in Language, Literature

Verbal Artistry in Vergil: Sound and Sense in Aeneid 1.124-5 and 1.245-6

A couple of examples of  sound reinforcing sense in the Aeneid. I’m nearly certain that none of these are original, but I’m just jotting them down as I read through.

So, to begin, two examples that have to do with water. First, when Neptune becomes aware of the storm caused by Aeolus at Juno’s behest:

Interea magno misceri murmure pontum

emissamque hiemem sensit Neptunus…  (A. 1.124-5)

The alliteration of the letter “m” gives a sense of the heaviness of the storm, reinforced in the first line by the slow rhythm of “magno misceri mur-” and the onomatopoeic “murmure” and by the heavy line-initial “emissam.” The main verb (sensit) and subject (Neptunus) are delayed, so that the reader is made to perceive the storm from this angle along with Neptune, or even before him, but from his perspective.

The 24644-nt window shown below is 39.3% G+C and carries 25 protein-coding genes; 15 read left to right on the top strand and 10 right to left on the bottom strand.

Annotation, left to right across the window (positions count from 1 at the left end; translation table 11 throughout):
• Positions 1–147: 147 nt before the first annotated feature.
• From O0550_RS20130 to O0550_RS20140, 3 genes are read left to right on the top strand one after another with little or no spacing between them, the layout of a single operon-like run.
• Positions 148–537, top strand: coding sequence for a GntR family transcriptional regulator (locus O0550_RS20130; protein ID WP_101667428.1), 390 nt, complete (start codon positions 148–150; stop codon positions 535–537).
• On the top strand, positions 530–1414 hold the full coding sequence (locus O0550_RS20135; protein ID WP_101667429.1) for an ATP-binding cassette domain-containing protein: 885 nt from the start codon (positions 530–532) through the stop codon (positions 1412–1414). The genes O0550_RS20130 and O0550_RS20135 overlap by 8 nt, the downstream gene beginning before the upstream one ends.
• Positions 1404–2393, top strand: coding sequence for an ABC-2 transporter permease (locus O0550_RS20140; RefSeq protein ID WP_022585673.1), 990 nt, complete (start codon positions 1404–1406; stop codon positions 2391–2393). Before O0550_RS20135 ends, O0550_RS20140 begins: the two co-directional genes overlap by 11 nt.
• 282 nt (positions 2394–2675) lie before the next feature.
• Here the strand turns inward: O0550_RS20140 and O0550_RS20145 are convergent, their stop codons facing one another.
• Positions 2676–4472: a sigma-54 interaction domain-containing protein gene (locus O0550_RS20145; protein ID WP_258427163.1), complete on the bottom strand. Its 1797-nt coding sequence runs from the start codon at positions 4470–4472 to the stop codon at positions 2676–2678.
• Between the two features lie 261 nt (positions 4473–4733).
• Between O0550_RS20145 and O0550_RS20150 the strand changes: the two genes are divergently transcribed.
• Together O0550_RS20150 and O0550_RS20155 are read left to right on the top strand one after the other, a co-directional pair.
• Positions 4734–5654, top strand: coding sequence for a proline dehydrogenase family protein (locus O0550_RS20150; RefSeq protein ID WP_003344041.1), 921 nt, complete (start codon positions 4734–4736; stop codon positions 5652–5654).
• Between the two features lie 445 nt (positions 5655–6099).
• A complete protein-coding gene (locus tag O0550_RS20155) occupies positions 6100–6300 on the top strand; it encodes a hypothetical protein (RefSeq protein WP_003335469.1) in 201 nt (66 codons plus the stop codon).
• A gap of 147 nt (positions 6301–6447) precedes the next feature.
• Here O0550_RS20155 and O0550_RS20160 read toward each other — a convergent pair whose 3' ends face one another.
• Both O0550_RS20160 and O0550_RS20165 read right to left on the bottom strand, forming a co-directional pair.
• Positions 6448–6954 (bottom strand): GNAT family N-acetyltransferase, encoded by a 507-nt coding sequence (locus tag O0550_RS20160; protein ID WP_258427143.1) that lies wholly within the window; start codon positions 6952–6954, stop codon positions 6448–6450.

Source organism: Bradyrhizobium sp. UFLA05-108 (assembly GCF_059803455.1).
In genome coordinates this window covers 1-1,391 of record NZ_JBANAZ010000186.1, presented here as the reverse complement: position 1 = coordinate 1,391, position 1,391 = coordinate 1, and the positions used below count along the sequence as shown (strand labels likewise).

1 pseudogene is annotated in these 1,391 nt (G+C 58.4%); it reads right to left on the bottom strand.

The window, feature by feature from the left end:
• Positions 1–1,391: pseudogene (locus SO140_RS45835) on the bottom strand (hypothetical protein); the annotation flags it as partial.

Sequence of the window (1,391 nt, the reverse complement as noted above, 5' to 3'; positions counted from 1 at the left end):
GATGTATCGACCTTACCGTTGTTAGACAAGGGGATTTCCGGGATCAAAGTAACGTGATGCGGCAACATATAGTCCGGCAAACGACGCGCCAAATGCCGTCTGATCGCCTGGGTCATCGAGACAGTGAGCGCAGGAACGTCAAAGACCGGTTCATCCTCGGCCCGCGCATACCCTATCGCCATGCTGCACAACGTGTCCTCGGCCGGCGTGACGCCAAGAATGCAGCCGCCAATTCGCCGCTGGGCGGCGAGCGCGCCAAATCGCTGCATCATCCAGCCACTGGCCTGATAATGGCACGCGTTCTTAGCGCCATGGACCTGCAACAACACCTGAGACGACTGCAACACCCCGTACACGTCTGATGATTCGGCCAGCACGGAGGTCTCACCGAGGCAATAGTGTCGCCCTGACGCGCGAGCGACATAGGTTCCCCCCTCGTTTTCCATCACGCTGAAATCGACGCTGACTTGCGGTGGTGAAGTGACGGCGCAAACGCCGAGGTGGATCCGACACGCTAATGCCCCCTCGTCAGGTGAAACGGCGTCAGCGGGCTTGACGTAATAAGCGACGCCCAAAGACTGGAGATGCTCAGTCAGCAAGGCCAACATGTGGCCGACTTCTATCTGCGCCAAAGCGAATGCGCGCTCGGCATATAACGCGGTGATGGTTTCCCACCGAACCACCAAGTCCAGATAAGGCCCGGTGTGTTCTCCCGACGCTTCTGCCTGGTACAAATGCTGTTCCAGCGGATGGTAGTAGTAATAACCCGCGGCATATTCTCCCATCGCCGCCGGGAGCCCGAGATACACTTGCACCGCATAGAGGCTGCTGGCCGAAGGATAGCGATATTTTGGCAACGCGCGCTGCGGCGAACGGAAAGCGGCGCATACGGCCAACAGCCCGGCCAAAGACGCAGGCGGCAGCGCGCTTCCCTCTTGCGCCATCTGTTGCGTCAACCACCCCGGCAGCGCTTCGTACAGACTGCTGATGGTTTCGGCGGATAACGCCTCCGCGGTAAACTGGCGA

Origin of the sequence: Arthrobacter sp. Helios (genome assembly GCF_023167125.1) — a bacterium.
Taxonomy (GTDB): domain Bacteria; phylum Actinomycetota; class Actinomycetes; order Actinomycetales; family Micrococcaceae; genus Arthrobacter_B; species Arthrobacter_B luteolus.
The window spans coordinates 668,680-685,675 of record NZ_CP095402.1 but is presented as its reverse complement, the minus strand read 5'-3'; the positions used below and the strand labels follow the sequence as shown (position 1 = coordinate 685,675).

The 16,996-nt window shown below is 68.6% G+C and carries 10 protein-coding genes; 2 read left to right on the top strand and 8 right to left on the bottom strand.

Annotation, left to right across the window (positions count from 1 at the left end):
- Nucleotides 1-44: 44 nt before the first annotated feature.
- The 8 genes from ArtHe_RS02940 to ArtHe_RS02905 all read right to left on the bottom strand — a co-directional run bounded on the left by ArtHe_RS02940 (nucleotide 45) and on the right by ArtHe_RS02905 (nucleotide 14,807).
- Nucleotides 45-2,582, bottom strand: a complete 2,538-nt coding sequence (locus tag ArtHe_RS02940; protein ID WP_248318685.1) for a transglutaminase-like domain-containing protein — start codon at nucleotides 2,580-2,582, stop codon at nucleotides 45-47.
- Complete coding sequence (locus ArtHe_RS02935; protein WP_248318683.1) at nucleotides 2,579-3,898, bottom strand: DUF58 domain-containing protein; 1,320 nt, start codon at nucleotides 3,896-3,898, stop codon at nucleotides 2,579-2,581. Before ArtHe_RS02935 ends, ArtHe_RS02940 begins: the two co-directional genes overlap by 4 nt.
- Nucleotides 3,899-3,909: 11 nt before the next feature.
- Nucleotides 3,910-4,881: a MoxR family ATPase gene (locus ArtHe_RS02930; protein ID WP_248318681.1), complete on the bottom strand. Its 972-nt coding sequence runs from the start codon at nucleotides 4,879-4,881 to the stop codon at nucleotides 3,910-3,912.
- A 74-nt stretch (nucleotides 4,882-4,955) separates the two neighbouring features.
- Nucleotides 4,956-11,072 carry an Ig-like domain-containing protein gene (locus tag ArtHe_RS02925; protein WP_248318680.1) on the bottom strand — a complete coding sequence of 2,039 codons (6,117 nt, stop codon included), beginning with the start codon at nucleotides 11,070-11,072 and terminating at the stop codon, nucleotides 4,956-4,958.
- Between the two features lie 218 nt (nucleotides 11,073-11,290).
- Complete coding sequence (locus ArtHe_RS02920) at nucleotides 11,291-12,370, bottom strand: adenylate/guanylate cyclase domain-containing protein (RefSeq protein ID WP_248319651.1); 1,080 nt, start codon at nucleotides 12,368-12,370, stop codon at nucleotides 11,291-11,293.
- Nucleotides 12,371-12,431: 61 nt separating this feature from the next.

“Murmure” is picked up again later in Venus’ complaint to Jupiter about the fate of Aeneas and his men:

Antenor potuit mediis elapsus Achivis

Illyricos penetrare sinus atque intima tutus

regna Liburnorum et fontem superare Timavi,

unde per ora novem vasto cum murmure montis

it mare proruptum et pelago premit arva sonanti. (A. 1.242-6)

Again, the alliteration of “m” is effective, and the line-ending “murmure montis” is particularly striking. The alliteration is transferred to “p” in the final line, which contributes to the quick pace of the line and points us to the swiftness of the water. Indeed, the line’s only heavy segment is “proruptum et,” and these two (elided) words slow the line just a touch before the words “pelago premit” rush forward on the page and the river rushes forward onto the land.